Yes…I am getting ideas. I am learning. The world is getting smaller. The more I know, the more I want to know. I have always read, but not like this. I am no longer reading only for entertainment…I am seeing things that I haven’t seen before, understood before, and maybe it’s because I didn’t want to. I don’t know. But my eyes are starting to open. And I’m not yet completely sure how I feel about it. I just know I can’t go back.

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I just finished reading a book about genocide. And not just any genocide–because I’ve read about the Holocaust, which, don’t get me wrong…it’s one of the most awful historical topics a person can read about–but one reads and hears about that period of history from the moment we enter school. But this particular horror was one that I had never even heard of. Sure, I knew that there was colonialism in Africa, that at one time there was a fight to explore such a vast, unknown continent. And somewhere in the back of my somewhat intelligent brain, I knew it probably wasn’t the kindest or PC event in human history.

But, when I think of whites “discovering” Africa, the period of history I think about is the Slave Trade. So, when I first picked up Adam Hochschild’s book, that’s what I thought he was writing about. Even the subtitle of King Leopold’s Ghost, kind of sounds like it might be related–“A Story of Greed, Terror, and Heroism in Colonial Africa.” To be completely honest, I thought it was going to be about the breakdown and halting of the slave market. I wanted to see the end of it.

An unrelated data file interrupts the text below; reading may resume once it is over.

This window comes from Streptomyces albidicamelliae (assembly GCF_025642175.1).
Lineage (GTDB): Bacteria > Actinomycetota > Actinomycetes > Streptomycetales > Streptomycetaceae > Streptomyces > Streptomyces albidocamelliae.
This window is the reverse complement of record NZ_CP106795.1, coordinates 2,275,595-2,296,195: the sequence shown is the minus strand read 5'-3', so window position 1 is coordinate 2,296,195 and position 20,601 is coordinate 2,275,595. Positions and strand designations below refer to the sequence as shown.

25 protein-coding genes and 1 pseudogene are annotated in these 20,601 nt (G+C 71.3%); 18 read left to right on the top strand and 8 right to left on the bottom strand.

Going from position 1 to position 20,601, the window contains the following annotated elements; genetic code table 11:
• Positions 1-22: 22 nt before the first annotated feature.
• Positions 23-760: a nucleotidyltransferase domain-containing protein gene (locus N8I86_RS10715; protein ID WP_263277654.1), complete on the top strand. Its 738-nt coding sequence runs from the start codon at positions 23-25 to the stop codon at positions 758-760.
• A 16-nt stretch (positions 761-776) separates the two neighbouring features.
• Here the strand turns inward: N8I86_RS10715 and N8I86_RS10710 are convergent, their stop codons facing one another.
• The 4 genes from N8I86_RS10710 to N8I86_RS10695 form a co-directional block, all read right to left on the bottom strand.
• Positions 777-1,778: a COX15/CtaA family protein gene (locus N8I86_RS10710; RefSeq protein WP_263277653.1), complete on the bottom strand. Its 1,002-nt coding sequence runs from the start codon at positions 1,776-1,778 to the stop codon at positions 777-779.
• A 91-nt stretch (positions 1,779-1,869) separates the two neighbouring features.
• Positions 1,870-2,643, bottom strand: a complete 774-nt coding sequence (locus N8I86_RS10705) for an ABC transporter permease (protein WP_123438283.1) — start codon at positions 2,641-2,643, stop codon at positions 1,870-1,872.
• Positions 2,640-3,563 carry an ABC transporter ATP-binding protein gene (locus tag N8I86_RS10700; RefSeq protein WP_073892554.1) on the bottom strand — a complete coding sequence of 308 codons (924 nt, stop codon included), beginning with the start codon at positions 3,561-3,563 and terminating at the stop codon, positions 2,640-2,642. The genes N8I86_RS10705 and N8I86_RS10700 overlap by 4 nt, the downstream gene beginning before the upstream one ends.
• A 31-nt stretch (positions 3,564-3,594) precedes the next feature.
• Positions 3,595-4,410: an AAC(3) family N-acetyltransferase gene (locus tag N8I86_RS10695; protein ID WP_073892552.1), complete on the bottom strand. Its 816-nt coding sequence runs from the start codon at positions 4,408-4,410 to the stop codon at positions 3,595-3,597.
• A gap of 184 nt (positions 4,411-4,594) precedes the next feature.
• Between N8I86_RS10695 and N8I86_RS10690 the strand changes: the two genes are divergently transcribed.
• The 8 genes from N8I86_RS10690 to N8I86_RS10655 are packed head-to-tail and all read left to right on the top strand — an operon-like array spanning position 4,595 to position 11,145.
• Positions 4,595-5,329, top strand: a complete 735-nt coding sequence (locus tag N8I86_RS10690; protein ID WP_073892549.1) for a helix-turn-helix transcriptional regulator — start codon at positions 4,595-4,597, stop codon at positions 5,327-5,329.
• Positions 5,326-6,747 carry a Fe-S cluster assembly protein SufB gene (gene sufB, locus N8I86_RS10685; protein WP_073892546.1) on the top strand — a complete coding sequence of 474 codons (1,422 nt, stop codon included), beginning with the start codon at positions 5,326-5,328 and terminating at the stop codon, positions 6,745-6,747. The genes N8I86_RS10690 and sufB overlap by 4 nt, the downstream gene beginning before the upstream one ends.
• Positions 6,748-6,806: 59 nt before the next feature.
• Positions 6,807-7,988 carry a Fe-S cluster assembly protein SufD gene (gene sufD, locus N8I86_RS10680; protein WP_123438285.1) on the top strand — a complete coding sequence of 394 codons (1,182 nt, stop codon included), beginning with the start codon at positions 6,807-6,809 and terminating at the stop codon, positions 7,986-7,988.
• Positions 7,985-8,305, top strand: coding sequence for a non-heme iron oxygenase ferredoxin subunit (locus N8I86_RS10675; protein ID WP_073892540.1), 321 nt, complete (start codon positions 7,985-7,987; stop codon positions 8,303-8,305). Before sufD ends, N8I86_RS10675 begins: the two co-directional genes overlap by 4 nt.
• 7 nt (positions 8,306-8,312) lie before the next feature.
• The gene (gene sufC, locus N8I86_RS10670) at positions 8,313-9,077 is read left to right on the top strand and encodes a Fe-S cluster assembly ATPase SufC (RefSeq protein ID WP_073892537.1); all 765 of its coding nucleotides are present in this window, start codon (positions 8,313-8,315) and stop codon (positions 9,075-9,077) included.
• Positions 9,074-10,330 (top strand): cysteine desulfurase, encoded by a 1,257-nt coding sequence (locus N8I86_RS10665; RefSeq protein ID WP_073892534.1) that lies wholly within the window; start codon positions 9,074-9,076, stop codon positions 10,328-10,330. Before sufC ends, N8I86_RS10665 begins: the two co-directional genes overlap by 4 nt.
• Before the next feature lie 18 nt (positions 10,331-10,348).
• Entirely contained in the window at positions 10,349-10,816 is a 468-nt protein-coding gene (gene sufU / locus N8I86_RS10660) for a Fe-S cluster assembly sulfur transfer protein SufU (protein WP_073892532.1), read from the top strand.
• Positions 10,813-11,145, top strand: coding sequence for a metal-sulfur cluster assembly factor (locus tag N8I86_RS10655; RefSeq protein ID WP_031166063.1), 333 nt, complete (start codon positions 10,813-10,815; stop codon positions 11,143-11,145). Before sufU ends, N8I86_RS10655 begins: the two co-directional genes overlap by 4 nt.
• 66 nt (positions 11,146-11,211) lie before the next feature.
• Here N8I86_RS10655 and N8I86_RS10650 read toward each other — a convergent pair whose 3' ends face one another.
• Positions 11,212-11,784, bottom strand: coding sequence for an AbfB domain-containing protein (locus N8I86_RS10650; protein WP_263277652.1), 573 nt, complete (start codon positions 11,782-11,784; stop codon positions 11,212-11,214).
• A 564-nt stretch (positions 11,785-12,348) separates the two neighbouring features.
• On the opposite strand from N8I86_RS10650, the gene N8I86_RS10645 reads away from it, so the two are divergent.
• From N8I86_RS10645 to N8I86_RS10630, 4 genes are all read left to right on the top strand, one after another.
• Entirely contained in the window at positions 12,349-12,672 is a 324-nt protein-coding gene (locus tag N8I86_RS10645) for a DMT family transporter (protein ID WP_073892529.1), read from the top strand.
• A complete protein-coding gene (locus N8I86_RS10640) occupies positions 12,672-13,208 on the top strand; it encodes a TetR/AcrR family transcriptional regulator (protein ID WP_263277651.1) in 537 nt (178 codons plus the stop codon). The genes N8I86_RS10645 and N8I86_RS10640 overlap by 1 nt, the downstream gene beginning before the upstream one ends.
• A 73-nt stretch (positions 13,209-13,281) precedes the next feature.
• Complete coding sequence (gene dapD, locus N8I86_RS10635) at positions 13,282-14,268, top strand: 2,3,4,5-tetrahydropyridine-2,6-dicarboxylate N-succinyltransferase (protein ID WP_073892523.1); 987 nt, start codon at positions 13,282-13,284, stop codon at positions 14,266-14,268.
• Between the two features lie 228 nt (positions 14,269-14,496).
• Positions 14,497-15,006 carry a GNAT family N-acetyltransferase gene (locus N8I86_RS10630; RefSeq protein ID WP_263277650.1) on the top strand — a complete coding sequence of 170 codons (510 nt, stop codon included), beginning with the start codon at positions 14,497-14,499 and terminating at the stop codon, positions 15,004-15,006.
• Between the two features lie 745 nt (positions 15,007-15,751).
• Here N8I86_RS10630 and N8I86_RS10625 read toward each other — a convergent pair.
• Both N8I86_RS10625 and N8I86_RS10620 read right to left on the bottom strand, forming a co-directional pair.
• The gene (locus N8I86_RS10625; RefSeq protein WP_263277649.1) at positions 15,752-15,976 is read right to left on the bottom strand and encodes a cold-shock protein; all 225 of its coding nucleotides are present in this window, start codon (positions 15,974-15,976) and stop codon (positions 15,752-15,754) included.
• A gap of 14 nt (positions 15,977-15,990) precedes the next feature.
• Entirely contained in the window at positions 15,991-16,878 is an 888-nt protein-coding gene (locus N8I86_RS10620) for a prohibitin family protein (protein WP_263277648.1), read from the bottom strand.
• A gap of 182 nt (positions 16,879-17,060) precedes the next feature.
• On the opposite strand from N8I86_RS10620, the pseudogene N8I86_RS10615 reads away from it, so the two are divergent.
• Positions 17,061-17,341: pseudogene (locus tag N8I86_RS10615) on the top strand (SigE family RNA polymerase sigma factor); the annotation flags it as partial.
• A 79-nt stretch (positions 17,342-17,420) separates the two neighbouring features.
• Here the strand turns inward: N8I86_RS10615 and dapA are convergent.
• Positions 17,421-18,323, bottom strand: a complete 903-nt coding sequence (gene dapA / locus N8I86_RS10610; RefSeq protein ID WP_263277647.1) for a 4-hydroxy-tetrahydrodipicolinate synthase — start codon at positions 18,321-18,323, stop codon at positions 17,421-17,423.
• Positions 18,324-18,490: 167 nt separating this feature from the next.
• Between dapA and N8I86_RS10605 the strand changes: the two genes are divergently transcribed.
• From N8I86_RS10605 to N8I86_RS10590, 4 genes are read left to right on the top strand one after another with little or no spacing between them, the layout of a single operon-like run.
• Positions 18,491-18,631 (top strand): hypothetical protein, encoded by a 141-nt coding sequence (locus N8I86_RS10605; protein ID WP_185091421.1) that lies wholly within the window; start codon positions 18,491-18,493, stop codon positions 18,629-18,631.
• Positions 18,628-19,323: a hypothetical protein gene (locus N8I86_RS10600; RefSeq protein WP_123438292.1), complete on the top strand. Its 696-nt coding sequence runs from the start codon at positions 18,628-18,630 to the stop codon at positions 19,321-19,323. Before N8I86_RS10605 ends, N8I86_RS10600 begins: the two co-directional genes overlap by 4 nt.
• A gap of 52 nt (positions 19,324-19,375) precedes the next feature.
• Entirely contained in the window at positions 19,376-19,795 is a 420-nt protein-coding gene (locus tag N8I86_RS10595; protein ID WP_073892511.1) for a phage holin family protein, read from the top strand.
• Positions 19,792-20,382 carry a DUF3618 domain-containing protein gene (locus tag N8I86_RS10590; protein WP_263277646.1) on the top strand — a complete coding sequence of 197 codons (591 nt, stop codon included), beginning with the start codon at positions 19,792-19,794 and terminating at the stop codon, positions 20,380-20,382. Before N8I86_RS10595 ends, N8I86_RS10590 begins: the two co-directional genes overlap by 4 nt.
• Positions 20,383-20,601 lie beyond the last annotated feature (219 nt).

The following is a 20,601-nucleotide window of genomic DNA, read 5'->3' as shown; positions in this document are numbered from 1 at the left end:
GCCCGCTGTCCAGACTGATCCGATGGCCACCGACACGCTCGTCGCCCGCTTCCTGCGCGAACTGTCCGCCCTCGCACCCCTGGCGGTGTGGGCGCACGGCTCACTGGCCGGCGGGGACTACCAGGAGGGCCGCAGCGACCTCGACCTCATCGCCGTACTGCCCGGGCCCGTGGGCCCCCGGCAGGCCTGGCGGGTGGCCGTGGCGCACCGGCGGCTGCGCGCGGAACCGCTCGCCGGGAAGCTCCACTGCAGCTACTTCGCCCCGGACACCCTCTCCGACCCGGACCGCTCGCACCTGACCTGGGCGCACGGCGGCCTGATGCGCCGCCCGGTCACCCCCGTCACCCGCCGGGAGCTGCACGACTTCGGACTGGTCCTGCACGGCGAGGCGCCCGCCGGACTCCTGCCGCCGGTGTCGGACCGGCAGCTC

I was so, so wrong.

King Leopold turned out to be Leopold II, King of Belgium, who, because he thought his country too small to be impressive, decided he needed a gigantic colony on this brand new continent that everyone was talking about. So he teamed up with the world’s best explorers, and convinced everyone he was going to be a humanitarian, and stop that slave trade we talked about earlier. (So, at first, I was still convinced this was going to be a really great, positive book.) Again…so, so, so wrong.

Instead, they discovered ivory and rubber, which of course (in their mind) required native Africans to poach and harvest and porter. And if those natives did not cooperate, they were whipped with brutal instruments or just killed openly.

The longer I read this book, the angrier I got. Mostly because of how cruel everything was–I have notes upon notes upon notes in my journal, because it was the only way I could process what I was reading. To say this book made me cry doesn’t do it justice. It made me sick to my stomach. It also made me angry because aside from “Oh yeah, there was some colonialism in Africa in the late 1800s,” I have never heard of ANY of this happening.

There’s this term being thrown around a lot right now–“White Privilege”–which, I’ll admit, it makes me cringe. Not because I think I’m not privileged…I am. I think it just stings because I want to think myself as one of the good guys, someone who wants to love everyone and help where I can help.

But goddammit. White Privilege is all this book is about. That term played over and over in my head the entire time I was reading this. White Privilege took over the Congo, and tore it apart.

There were some great people trying to fight against colonialism in this horror story, but the bad far outweighed the good, unfortunately. I have a lot of emotions, questions, and I don’t know what else to think on. This is not a book that you just move on from. For my sanity, I’m going to read something…lighter…and then I’m going to read Joseph Conrad’s Heart of Darkness, which is his fictionalized account of all this. And then, I don’t know what’s next. I am not done. It may not be the same subject, the same period of history, but I’m not done. I refuse to be numb.